Most woods change color as they age. Maple and birch turn yellow; cherry turns reddish brown. You can easily imitate aged color on these and other close-pored woods by starting with clear gel stain or gel varnish
The surfaces of these woods are covered with legions of tiny pores that are almost invisible Staining the raw wood turns them dark. To an experienced eye, the tiny dark spots are a giveaway; on naturally aged maple, birch or cherry, they wouldn't show.
Here's how to complete the process on cherry
Step 1 Wipe on two coats of Varathane "Natural" gel stain. Allow each coat to dry.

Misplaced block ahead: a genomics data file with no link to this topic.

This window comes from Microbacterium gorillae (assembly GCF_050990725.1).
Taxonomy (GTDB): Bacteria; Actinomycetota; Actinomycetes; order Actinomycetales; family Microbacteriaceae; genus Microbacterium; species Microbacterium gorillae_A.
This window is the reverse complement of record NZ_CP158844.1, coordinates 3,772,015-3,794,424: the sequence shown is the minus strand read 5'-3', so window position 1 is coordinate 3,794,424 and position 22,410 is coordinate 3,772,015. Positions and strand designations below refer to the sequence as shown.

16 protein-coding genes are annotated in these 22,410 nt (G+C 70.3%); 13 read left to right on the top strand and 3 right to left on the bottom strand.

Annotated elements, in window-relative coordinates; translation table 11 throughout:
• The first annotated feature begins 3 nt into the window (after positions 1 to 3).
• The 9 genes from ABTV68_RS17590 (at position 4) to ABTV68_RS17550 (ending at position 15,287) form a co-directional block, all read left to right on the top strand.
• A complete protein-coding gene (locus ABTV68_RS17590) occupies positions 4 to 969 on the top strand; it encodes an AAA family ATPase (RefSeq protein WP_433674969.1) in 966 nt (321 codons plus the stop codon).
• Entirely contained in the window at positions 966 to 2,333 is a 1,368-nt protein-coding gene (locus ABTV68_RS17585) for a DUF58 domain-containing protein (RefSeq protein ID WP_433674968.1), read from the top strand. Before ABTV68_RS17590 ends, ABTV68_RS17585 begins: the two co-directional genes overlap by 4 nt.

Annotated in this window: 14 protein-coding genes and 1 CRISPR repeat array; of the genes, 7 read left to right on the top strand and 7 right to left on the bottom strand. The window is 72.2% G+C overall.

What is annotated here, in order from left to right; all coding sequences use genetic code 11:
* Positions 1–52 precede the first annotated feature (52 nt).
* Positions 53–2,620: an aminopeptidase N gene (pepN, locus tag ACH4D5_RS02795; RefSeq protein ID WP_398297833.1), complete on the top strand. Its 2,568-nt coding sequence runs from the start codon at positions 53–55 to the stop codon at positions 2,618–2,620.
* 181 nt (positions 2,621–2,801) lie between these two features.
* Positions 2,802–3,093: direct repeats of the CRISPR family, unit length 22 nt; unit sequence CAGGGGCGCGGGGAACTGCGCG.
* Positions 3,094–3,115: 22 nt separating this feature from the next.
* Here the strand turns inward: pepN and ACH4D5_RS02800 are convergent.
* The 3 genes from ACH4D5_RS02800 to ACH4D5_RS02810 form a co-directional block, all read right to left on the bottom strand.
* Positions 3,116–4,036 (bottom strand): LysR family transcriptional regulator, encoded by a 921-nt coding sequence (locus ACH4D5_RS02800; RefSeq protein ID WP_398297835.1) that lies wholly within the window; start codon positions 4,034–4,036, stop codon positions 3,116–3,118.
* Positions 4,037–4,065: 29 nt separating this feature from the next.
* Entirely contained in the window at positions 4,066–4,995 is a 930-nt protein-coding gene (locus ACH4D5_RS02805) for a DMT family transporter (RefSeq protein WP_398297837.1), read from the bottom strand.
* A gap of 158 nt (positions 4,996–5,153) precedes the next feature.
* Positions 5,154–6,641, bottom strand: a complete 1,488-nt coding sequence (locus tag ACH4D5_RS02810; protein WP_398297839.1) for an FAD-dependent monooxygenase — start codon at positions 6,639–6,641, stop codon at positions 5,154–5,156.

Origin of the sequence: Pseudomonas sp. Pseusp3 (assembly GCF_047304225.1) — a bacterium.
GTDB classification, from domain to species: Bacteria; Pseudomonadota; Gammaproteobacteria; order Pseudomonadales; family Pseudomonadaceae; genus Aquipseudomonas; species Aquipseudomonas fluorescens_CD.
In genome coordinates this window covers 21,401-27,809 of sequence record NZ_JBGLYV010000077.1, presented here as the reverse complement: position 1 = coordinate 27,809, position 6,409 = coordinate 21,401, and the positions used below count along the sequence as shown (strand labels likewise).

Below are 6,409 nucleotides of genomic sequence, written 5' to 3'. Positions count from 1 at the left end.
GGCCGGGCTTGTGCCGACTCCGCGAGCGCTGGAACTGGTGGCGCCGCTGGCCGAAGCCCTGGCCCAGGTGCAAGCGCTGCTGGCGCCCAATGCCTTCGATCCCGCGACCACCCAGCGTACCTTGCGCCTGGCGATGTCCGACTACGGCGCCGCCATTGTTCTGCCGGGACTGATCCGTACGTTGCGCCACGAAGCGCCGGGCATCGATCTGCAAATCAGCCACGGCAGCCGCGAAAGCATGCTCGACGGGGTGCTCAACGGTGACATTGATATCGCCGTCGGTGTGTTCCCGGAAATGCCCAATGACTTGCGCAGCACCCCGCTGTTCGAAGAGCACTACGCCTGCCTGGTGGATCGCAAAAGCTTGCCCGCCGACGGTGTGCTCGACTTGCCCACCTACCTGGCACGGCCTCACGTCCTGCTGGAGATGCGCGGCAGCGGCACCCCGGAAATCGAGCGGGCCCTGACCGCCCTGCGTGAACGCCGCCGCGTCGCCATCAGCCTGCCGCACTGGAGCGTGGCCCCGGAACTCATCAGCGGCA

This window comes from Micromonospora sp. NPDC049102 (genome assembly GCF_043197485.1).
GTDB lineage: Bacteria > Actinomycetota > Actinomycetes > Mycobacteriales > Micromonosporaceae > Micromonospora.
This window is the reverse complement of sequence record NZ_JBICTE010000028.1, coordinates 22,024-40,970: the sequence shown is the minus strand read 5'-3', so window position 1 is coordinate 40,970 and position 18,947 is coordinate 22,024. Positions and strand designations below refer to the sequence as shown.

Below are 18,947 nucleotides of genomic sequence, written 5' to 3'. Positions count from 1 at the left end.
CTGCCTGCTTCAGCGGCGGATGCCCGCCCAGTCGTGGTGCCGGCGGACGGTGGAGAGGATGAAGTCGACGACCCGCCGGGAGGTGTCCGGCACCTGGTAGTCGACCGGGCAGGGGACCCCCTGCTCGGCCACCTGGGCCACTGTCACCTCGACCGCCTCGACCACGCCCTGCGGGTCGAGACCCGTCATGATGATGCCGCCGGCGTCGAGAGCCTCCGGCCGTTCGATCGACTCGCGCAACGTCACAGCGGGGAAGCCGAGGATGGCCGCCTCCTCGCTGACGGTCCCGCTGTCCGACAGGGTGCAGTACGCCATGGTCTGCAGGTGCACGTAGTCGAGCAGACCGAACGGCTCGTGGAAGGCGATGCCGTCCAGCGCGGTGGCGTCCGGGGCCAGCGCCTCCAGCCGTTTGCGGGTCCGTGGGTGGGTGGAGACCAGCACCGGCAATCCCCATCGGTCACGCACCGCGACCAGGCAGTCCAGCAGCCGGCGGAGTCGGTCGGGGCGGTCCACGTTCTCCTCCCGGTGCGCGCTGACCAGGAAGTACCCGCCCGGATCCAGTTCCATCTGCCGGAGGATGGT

Step 2. Wipe on a custom gel stam made by mixing Varathane "Early American" and "Cabernet" gel stains in a 3 to 1 ratio. For a deeper tone, apply a second coat of gel stain after the first coat has dried.
Step 3. Protect the color layer and add durability by brushing or spraying on polyurethane
The coats of clear gel fill the pores and seal the surface, so when the colored gel stain goes on top. it adds uniform
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